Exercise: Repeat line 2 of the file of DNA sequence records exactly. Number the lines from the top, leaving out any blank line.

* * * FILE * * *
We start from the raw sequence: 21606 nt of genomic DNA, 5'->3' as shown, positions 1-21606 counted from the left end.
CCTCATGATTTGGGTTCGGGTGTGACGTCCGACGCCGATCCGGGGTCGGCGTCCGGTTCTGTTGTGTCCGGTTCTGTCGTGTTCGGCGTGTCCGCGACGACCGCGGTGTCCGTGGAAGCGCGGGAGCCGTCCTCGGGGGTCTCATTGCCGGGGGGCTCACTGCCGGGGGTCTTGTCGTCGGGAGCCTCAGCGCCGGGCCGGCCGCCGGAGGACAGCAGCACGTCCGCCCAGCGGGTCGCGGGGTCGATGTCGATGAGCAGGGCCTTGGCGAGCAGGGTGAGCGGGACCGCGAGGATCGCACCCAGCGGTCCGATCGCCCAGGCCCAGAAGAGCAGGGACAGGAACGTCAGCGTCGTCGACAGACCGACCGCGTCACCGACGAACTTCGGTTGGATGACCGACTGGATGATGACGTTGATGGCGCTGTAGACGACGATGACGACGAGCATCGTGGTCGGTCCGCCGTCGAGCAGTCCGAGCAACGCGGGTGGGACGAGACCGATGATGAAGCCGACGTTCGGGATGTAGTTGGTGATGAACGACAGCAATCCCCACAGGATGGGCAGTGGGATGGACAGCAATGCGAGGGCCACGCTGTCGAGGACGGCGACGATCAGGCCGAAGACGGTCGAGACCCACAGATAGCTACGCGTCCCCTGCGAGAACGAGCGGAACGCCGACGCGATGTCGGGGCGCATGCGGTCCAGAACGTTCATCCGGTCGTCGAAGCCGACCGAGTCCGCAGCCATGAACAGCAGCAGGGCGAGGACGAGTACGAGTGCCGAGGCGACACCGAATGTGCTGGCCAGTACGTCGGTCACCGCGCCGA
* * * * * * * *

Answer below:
CCTCATGATTTGGGTTCGGGTGTGACGTCCGACGCCGATCCGGGGTCGGCGTCCGGTTCTGTTGTGTCCGGTTCTGTCGTGTTCGGCGTGTCCGCGACGACCGCGGTGTCCGTGGAAGCGCGGGAGCCGTCCTCGGGGGTCTCATTGCCGGGGGGCTCACTGCCGGGGGTCTTGTCGTCGGGAGCCTCAGCGCCGGGCCGGCCGCCGGAGGACAGCAGCACGTCCGCCCAGCGGGTCGCGGGGTCGATGTCGATGAGCAGGGCCTTGGCGAGCAGGGTGAGCGGGACCGCGAGGATCGCACCCAGCGGTCCGATCGCCCAGGCCCAGAAGAGCAGGGACAGGAACGTCAGCGTCGTCGACAGACCGACCGCGTCACCGACGAACTTCGGTTGGATGACCGACTGGATGATGACGTTGATGGCGCTGTAGACGACGATGACGACGAGCATCGTGGTCGGTCCGCCGTCGAGCAGTCCGAGCAACGCGGGTGGGACGAGACCGATGATGAAGCCGACGTTCGGGATGTAGTTGGTGATGAACGACAGCAATCCCCACAGGATGGGCAGTGGGATGGACAGCAATGCGAGGGCCACGCTGTCGAGGACGGCGACGATCAGGCCGAAGACGGTCGAGACCCACAGATAGCTACGCGTCCCCTGCGAGAACGAGCGGAACGCCGACGCGATGTCGGGGCGCATGCGGTCCAGAACGTTCATCCGGTCGTCGAAGCCGACCGAGTCCGCAGCCATGAACAGCAGCAGGGCGAGGACGAGTACGAGTGCCGAGGCGACACCGAATGTGCTGGCCAGTACGTCGGTCACCGCGCCGA